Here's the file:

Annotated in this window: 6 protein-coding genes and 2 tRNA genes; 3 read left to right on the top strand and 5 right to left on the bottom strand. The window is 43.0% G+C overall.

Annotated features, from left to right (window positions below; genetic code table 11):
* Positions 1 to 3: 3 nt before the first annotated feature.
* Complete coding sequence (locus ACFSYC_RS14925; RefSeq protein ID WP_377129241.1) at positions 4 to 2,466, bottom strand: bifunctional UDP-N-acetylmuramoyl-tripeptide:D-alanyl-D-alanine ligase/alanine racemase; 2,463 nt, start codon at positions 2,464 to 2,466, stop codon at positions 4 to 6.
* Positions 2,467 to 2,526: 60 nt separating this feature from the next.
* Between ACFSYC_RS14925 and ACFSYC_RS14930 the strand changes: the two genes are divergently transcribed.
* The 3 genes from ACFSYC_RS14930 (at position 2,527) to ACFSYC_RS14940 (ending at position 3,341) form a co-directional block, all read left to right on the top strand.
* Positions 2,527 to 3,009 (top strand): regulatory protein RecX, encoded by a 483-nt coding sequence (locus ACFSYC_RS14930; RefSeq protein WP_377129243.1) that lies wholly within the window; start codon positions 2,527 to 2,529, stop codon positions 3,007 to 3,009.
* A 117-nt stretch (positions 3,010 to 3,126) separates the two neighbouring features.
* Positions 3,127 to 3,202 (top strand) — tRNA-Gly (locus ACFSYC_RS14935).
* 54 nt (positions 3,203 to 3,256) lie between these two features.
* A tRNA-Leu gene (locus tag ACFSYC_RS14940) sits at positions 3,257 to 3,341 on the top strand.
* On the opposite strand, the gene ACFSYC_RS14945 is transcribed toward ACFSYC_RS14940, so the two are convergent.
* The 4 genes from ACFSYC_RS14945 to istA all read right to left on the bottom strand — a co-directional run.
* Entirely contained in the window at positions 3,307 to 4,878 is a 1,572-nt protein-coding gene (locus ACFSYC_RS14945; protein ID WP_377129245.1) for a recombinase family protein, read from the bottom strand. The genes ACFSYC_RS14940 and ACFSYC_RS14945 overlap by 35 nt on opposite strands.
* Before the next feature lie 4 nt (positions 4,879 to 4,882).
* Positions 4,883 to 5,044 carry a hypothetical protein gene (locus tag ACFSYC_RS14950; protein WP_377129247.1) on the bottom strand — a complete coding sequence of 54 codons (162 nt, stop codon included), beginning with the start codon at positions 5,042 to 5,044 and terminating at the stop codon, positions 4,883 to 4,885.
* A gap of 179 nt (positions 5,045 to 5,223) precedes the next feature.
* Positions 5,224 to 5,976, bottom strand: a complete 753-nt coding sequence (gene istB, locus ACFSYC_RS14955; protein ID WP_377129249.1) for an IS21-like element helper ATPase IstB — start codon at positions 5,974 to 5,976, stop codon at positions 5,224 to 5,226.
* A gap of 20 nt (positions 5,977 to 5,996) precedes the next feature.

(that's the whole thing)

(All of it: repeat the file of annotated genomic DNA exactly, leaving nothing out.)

Annotated in this window: 6 protein-coding genes and 2 tRNA genes; 3 read left to right on the top strand and 5 right to left on the bottom strand. The window is 43.0% G+C overall.

Annotated features, from left to right (window positions below; genetic code table 11):
* Positions 1 to 3: 3 nt before the first annotated feature.
* Complete coding sequence (locus ACFSYC_RS14925; RefSeq protein ID WP_377129241.1) at positions 4 to 2,466, bottom strand: bifunctional UDP-N-acetylmuramoyl-tripeptide:D-alanyl-D-alanine ligase/alanine racemase; 2,463 nt, start codon at positions 2,464 to 2,466, stop codon at positions 4 to 6.
* Positions 2,467 to 2,526: 60 nt separating this feature from the next.
* Between ACFSYC_RS14925 and ACFSYC_RS14930 the strand changes: the two genes are divergently transcribed.
* The 3 genes from ACFSYC_RS14930 (at position 2,527) to ACFSYC_RS14940 (ending at position 3,341) form a co-directional block, all read left to right on the top strand.
* Positions 2,527 to 3,009 (top strand): regulatory protein RecX, encoded by a 483-nt coding sequence (locus ACFSYC_RS14930; RefSeq protein WP_377129243.1) that lies wholly within the window; start codon positions 2,527 to 2,529, stop codon positions 3,007 to 3,009.
* A 117-nt stretch (positions 3,010 to 3,126) separates the two neighbouring features.
* Positions 3,127 to 3,202 (top strand) — tRNA-Gly (locus ACFSYC_RS14935).
* 54 nt (positions 3,203 to 3,256) lie between these two features.
* A tRNA-Leu gene (locus tag ACFSYC_RS14940) sits at positions 3,257 to 3,341 on the top strand.
* On the opposite strand, the gene ACFSYC_RS14945 is transcribed toward ACFSYC_RS14940, so the two are convergent.
* The 4 genes from ACFSYC_RS14945 to istA all read right to left on the bottom strand — a co-directional run.
* Entirely contained in the window at positions 3,307 to 4,878 is a 1,572-nt protein-coding gene (locus ACFSYC_RS14945; protein ID WP_377129245.1) for a recombinase family protein, read from the bottom strand. The genes ACFSYC_RS14940 and ACFSYC_RS14945 overlap by 35 nt on opposite strands.
* Before the next feature lie 4 nt (positions 4,879 to 4,882).
* Positions 4,883 to 5,044 carry a hypothetical protein gene (locus tag ACFSYC_RS14950; protein WP_377129247.1) on the bottom strand — a complete coding sequence of 54 codons (162 nt, stop codon included), beginning with the start codon at positions 5,042 to 5,044 and terminating at the stop codon, positions 4,883 to 4,885.
* A gap of 179 nt (positions 5,045 to 5,223) precedes the next feature.
* Positions 5,224 to 5,976, bottom strand: a complete 753-nt coding sequence (gene istB, locus ACFSYC_RS14955; protein ID WP_377129249.1) for an IS21-like element helper ATPase IstB — start codon at positions 5,974 to 5,976, stop codon at positions 5,224 to 5,226.
* A gap of 20 nt (positions 5,977 to 5,996) precedes the next feature.